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Gustav MAHLER (1860-1911)
Symphony No. 4 (1899) Kindertotenlieder (1901)*
Elfride Trötschel (soprano), George London (baritone)
Kölner Westdeutschen Rundfunk Symphonie Orchester/Otto Klemperer
rec. live, Köln, March 1954, October 1955* ADD
ARCHIPEL ARPCD 0292 [76:06]

There’s a man who has over two hundred recordings of this symphony not because he accumulates as such, but because he keeps finding something new in most of what he hears. Never will I reach that state of knowledge, but it’s an inspiration to me, to keep listening and learning. This particular recording is only one of many performances Klemperer conducted of this symphony. There are better versions – the sound quality of this is pretty ropey, for example – so it’s the top of no-one’s list of favourites. But anything Klemperer has to say about Mahler is going to be worth hearing, given that he’d known the composer personally.
The Kölner Westdeutschen Rundfunk Symphonie Orchester was a new orchestra, founded in 1948 in the post-war reorganisation of German radio broadcasting. It’s not quite in the league of London’s Philharmonia, where Klemperer was shortly to become principal conductor, but it isn’t bad by any means. These musicians were immersed in the Austro-German tradition and could quickly pick up on Mahler even if they hadn’t heard much of his music in previous years. Unlike modern players, they hadn’t grown up on Mahler, or assumed they “knew” the music, so working with Klemperer, who’d known Mahler personally, must have been an education. This perhaps accounts for the sense of enthusiasm in their playing. They played quite a bit of Mahler in those early years before the composer became fashionable. They worked with Mitropoulos, Kleiber, Böhm and Szenkar, and just missed, by a few weeks, making the first recording of Mahler’s Third Symphony (see review). One day, when and if the history of West German broadcasting is written, their place in it will be interesting.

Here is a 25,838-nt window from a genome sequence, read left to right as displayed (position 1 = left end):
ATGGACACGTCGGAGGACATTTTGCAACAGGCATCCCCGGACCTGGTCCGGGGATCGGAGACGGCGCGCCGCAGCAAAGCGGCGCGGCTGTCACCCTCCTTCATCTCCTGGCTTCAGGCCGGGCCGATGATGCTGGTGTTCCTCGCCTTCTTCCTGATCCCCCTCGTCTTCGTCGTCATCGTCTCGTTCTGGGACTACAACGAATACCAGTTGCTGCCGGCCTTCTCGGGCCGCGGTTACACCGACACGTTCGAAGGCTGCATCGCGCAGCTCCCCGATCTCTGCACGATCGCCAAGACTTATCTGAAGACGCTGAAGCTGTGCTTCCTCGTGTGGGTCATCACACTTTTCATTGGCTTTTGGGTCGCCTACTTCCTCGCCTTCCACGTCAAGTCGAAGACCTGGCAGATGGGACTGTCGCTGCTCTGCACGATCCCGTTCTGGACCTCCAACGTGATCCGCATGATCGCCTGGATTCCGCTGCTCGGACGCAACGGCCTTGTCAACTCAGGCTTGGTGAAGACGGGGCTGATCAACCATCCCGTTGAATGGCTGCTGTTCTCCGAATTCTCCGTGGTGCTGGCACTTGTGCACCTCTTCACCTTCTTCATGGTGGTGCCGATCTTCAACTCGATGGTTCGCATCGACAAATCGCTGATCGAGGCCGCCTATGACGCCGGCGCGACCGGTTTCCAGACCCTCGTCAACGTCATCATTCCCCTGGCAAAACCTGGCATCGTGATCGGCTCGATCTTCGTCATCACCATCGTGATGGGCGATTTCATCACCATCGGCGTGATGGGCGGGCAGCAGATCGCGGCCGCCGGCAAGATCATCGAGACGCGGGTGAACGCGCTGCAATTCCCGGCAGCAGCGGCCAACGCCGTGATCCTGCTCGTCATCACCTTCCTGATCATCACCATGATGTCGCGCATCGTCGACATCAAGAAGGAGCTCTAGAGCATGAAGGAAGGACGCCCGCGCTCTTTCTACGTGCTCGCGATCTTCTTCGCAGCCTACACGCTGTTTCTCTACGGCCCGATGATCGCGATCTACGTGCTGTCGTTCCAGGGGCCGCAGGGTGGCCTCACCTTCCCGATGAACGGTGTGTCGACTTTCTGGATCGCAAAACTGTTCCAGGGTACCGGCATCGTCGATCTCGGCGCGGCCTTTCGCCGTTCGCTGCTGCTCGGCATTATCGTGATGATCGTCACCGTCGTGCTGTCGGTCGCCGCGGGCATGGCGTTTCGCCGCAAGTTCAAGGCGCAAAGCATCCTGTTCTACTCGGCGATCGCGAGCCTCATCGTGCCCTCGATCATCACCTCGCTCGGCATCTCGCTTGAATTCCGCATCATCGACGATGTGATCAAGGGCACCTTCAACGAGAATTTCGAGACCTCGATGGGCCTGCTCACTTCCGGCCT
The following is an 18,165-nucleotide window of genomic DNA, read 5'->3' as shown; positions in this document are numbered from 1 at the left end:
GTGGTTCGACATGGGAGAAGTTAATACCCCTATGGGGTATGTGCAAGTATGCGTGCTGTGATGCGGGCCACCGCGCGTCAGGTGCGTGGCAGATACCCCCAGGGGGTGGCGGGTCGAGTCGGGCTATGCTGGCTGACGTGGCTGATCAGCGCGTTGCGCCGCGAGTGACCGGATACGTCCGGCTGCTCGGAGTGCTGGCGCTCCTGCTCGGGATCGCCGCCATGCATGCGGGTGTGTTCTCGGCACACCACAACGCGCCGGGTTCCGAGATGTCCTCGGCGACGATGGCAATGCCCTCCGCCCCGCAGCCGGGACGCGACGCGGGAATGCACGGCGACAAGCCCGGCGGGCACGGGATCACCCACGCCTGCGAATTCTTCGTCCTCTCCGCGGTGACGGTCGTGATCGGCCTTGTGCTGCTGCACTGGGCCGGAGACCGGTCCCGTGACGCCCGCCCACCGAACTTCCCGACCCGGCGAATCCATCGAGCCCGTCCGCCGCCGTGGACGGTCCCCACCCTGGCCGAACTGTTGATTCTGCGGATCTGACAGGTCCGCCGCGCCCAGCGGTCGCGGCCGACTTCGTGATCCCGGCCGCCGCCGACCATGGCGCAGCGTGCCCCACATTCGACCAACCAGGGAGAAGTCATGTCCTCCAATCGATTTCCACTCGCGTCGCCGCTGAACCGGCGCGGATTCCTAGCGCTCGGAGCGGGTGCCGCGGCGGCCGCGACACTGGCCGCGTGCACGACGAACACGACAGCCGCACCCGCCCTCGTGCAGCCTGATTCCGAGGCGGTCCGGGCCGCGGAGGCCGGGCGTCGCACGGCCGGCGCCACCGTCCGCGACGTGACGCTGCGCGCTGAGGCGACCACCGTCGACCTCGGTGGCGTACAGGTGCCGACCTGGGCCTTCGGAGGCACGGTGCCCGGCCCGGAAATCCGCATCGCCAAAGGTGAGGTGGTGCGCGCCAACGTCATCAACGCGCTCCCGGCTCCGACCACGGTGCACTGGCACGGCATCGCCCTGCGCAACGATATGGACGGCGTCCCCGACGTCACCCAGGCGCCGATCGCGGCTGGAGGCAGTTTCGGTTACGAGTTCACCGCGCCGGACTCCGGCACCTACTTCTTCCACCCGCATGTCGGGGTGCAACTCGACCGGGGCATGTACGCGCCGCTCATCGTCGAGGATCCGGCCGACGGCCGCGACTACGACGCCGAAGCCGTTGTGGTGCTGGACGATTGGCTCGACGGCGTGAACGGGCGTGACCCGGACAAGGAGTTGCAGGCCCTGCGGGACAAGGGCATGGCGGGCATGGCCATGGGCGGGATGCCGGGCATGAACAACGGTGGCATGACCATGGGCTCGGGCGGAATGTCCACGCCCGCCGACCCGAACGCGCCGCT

Listening past the boxy recording reveals playing in the grand manner, rich and full-blown Romantic. This is Mahler in the great tradition alright, so details like the chill woodwinds, come over with a strangely modernist feel. It’s rather a good, if perhaps unplanned effect. The solo violin in the second movement is played with character, as befits its personification of Freund Hein, the fiddler of death. This gives a sinister underpinning to the ebullient string passages. Vivid as they are, you don’t forget the image of the fiddler as seen in medieval woodcuts, grinning with evil intent. In the Ruhevoll, the slower sections are carefully detailed, but overall, the recording makes the strings sound so shrill, that they kept me on edge. In the final movement, Trötschel sings with a measured pace. She was only in her forties when she recorded this, but she favours a dignified, matronly reading. Indeed, her voice shows some strain. It’s a reminder of how relatively recent is the current taste for transcendently luminous, “youthful” voices in this piece. Walter’s use of Schwarzkopf, when heard in the context of the times, was actually a good choice, even if it might not be fashionable today.
George London’s Kindertotenlieder is pretty hard to take. Although his timbre is dark, the voice lacks flexibility. He seems to be engaged in getting the sound around the words, rather than engaging with them on an emotional level. The orchestral playing, however, is supportive, following his pace, rather than leading. In the final song., where the longer elegiac lines don’t stretch him too much, he has some good moments. On this recording, stick to the symphony.
This isn’t a particularly imaginative or exciting interpretation in itself, but mainly interesting as a measure of performance history.
Anne Ozorio


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